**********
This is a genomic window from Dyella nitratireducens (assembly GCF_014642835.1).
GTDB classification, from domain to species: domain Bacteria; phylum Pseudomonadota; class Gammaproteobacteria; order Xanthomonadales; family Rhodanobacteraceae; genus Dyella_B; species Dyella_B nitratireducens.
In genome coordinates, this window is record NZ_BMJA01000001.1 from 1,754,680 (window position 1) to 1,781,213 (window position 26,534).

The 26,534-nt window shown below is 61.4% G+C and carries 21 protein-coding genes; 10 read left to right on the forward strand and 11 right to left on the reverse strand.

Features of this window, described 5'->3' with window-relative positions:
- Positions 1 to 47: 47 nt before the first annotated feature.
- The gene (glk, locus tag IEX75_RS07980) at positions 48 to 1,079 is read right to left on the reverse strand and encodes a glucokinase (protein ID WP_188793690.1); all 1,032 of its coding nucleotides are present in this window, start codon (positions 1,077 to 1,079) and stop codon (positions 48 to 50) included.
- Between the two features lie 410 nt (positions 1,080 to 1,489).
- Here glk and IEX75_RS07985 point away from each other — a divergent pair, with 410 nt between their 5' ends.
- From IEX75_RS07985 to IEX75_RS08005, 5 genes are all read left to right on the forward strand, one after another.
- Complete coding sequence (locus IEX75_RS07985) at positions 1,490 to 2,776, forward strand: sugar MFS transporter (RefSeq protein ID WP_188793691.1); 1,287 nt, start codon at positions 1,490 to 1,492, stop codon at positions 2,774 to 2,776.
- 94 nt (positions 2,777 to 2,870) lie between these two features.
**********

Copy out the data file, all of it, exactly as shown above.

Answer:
This is a genomic window from Dyella nitratireducens (assembly GCF_014642835.1).
GTDB classification, from domain to species: domain Bacteria; phylum Pseudomonadota; class Gammaproteobacteria; order Xanthomonadales; family Rhodanobacteraceae; genus Dyella_B; species Dyella_B nitratireducens.
In genome coordinates, this window is record NZ_BMJA01000001.1 from 1,754,680 (window position 1) to 1,781,213 (window position 26,534).

The 26,534-nt window shown below is 61.4% G+C and carries 21 protein-coding genes; 10 read left to right on the forward strand and 11 right to left on the reverse strand.

Features of this window, described 5'->3' with window-relative positions:
- Positions 1 to 47: 47 nt before the first annotated feature.
- The gene (glk, locus tag IEX75_RS07980) at positions 48 to 1,079 is read right to left on the reverse strand and encodes a glucokinase (protein ID WP_188793690.1); all 1,032 of its coding nucleotides are present in this window, start codon (positions 1,077 to 1,079) and stop codon (positions 48 to 50) included.
- Between the two features lie 410 nt (positions 1,080 to 1,489).
- Here glk and IEX75_RS07985 point away from each other — a divergent pair, with 410 nt between their 5' ends.
- From IEX75_RS07985 to IEX75_RS08005, 5 genes are all read left to right on the forward strand, one after another.
- Complete coding sequence (locus IEX75_RS07985) at positions 1,490 to 2,776, forward strand: sugar MFS transporter (RefSeq protein ID WP_188793691.1); 1,287 nt, start codon at positions 1,490 to 1,492, stop codon at positions 2,774 to 2,776.
- 94 nt (positions 2,777 to 2,870) lie between these two features.